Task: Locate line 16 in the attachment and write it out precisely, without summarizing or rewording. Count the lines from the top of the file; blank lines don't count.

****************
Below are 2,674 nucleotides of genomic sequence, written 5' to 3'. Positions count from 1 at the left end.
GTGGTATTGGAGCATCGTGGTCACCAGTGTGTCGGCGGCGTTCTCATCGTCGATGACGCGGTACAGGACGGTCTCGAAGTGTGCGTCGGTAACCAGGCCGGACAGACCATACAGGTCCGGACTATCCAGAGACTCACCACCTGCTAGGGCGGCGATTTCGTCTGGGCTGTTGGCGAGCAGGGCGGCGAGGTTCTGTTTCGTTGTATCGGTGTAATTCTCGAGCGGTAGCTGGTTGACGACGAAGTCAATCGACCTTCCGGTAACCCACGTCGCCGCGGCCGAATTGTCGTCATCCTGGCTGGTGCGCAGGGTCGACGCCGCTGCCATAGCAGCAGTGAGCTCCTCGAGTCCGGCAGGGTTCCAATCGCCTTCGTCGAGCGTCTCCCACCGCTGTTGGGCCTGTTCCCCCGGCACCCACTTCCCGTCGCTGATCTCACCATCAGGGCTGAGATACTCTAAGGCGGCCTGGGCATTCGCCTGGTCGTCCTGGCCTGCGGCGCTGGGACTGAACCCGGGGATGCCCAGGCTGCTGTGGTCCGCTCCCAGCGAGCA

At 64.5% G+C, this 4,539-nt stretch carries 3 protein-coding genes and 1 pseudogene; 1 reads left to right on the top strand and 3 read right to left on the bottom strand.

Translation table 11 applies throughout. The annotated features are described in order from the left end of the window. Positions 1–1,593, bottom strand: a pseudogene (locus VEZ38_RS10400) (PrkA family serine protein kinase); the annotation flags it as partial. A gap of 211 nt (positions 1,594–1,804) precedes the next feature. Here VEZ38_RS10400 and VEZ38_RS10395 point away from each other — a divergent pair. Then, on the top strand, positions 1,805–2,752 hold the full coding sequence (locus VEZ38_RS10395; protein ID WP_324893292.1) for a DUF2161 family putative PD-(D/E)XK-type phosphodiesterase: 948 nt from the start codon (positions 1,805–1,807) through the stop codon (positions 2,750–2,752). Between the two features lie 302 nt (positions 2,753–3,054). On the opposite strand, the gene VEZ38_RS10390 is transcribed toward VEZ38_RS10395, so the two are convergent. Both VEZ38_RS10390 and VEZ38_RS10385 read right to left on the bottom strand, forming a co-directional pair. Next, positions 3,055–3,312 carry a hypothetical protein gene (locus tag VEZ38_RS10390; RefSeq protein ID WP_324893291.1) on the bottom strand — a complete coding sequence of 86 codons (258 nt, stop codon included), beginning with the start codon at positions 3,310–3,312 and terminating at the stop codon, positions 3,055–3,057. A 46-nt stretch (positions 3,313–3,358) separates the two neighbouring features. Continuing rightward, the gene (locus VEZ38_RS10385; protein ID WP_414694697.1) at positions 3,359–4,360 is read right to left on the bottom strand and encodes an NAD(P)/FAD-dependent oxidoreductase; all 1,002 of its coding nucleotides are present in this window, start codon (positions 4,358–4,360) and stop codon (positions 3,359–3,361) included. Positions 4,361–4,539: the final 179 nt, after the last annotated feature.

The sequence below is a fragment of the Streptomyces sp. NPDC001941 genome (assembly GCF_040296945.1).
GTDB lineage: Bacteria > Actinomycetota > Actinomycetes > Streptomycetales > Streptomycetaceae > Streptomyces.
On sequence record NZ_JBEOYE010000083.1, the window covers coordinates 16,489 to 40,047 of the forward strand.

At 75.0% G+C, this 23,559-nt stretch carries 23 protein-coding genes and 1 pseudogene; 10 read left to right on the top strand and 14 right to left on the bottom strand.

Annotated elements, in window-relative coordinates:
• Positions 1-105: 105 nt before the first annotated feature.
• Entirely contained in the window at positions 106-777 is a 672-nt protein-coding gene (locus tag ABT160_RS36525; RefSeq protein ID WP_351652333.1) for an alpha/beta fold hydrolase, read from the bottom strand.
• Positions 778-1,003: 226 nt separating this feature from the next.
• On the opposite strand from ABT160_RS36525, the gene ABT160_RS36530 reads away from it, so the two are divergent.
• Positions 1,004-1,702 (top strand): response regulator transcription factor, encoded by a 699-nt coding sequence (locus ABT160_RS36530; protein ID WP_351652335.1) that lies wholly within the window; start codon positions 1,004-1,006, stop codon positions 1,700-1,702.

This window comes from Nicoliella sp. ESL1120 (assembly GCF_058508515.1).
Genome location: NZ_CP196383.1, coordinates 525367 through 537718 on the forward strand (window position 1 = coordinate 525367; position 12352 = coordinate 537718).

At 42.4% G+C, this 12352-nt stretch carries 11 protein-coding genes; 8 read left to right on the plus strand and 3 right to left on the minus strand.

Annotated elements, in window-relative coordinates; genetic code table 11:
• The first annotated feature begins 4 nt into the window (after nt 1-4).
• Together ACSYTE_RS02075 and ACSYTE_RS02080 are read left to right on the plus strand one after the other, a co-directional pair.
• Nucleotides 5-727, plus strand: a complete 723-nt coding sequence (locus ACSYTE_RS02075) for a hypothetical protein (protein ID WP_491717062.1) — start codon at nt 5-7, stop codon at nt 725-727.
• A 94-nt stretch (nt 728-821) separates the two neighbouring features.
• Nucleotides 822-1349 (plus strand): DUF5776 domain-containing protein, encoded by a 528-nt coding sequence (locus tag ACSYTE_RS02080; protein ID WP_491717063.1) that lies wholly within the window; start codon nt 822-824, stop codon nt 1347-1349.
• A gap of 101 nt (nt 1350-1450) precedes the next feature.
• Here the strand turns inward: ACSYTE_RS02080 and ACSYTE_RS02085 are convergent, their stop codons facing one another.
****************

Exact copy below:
Genome location: NZ_CP196383.1, coordinates 525367 through 537718 on the forward strand (window position 1 = coordinate 525367; position 12352 = coordinate 537718).